The renin-angiotensin system (RAS) and ACE2/angiotensin-(1–7)/MAS axis. The protease renin converts angiotensinogen to Ang-I, which is subsequently converted to Ang-II by angiotensin-converting enzyme (ACE). Ang-II can bind to the angiotensin type 1 receptor (AT1R) to exert actions, such as vasoconstriction, hypertrophy, fibrosis, proliferation, inflammation, and oxidative stress. ACE2 can covert Ang-I and Ang-II to angiotensin-(1–7). Angiotensin-(1–7) binds to the MAS receptor to exert actions of vasodilation, vascular protection, anti-fibrosis, anti-proliferation, and anti-inflammation. Ang-II can also bind to the angiotensin type 2 receptor (AT2R) to counteract the aforementioned effects mediated by AT1R

In 2000, two independent research groups discovered ACE2, a homolog of ACE, which can remove the carboxy-terminal phenylalanine in Ang-II to form the heptapeptide angiotensin-(1–7) [4, 9]. In addition, under the alternating effects of ACE2 and ACE, angiotensin-(1–7) can be formed without Ang-II (Fig. 1). In this metabolic pathway, Ang-I is first hydrolyzed by ACE2 to form angiotensin-(1–9), and angiotensin-(1–9) is then hydrolyzed by ACE to form angiotensin-(1–7). Ang-I can also be directly converted to angiotensin-(1–7) by endopeptidases and oligopeptidases [6]. Because of the higher affinity between ACE and Ang-I, the classical pathway of Ang-II to angiotensin-(1–7) is more common [6]. Angiotensin-(1–7), as a ligand, binds to the G-protein-coupled receptor MAS, which produces the opposite effect to that of Ang-II, and exerts a range of functions in multiple organs/systems [5, 6]. In addition to catalyzing the production of angiotensin-(1–7), ACE2 is involved in the uptake of amino acids in intestinal epithelial cells [10].

ACE2 mediates SARS-CoV-2 infection

Entry into host cells is the first step of viral infection. A spike glycoprotein on the viral envelope of the coronavirus can bind to specific receptors on the membrane of host cells. Previous studies have shown that ACE2 is a specific functional receptor for SARS-CoV [11]. Zhou et al. showed that SARS-CoV-2 can enter ACE2-expressing cells, but not cells without ACE2 or cells expressing other coronavirus receptors, such as aminopeptidase N and dipeptidyl peptidase 4 (DPP4), confirming that ACE2 is the cell receptor for SARS-CoV-2 [3]. Further studies showed that the binding affinity of the SARS-CoV-2 spike glycoprotein to ACE2 is 10- to 20-fold higher than that of SARS-CoV to ACE2 [12]. The probable mechanism of SARS-CoV-2 entry into host cells based on SARS-CoV studies is displayed in Fig. 2. Briefly, the receptor-binding domain of the spike glycoprotein binds to the tip of subdomain I of ACE2 [11,12,13,14]. Membrane fusion of the virus and the host cell is activated after binding, and viral RNA is subsequently released into the cytoplasm, establishing infection. For SARS-CoV infection, intact ACE2 or its transmembrane domain is internalized together with the virus [15]. The catalytically active site of ACE2 is not occluded by the spike glycoprotein, and the binding process is independent of the peptidase activity of ACE2 [14]. Some transmembrane proteinases (such as a disintegrin and metallopeptidase domain 17 [ADAM17], transmembrane protease serine 2 [TMPRSS2], and TNF-converting enzyme) and proteins (such as vimentin and clathrin) may be involved in the binding and membrane fusion processes [16,17,18,19,20,21]. For example, ADAM17 can cleave ACE2 to cause ectodomain shedding, and TMPRSS2 can cleave ACE2 to promote viral uptake [16, 17].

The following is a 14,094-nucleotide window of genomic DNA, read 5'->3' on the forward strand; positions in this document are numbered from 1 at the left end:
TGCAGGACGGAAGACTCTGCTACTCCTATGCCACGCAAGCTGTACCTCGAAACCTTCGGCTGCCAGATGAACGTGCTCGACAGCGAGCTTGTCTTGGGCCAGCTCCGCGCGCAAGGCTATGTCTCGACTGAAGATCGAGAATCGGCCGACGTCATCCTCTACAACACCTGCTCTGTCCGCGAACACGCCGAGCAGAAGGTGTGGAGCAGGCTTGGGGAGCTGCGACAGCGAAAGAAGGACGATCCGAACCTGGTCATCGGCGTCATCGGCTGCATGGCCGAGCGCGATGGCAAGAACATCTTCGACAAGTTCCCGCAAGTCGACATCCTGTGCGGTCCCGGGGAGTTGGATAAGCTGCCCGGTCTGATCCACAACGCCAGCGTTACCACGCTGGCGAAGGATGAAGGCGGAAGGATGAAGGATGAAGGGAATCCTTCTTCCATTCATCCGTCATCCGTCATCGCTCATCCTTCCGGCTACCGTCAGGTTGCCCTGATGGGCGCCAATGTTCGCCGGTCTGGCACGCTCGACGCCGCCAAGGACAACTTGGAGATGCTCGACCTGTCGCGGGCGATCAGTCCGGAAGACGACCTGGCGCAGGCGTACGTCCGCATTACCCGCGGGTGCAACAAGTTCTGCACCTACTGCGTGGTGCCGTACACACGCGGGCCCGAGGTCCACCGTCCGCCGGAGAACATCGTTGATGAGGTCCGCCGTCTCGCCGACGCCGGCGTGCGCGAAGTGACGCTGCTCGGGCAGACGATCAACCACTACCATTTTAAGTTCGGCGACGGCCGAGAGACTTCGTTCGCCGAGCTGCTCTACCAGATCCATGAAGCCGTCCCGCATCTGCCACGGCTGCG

Fig. 2
figure 2

A model for the process of SARS-CoV-2 entering host cells in the lungs and attacking other organs. SARS-CoV-2 enters the lungs, where the spike glycoprotein of the virus binds to ACE2 on cells, allowing the virus enter the cells. Some transmembrane proteinases, such as transmembrane protease serine 2 (TMPRSS2) and a disintegrin metallopeptidase domain 17 (ADAM17) also participate in this process. For example, SARS-CoV-2 can use TMPRSS2 for spike protein priming in cell lines. The infected cells and inflammatory cells stimulated by viral antigens can produce pro-inflammatory cytokines (PICs) and chemokines to activate immunological reactions and inflammatory responses to combat the viruses. Cell-free and macrophage-phagocytosed viruses in the blood can be transmitted to other organs and infect ACE2-expressing cells at local sites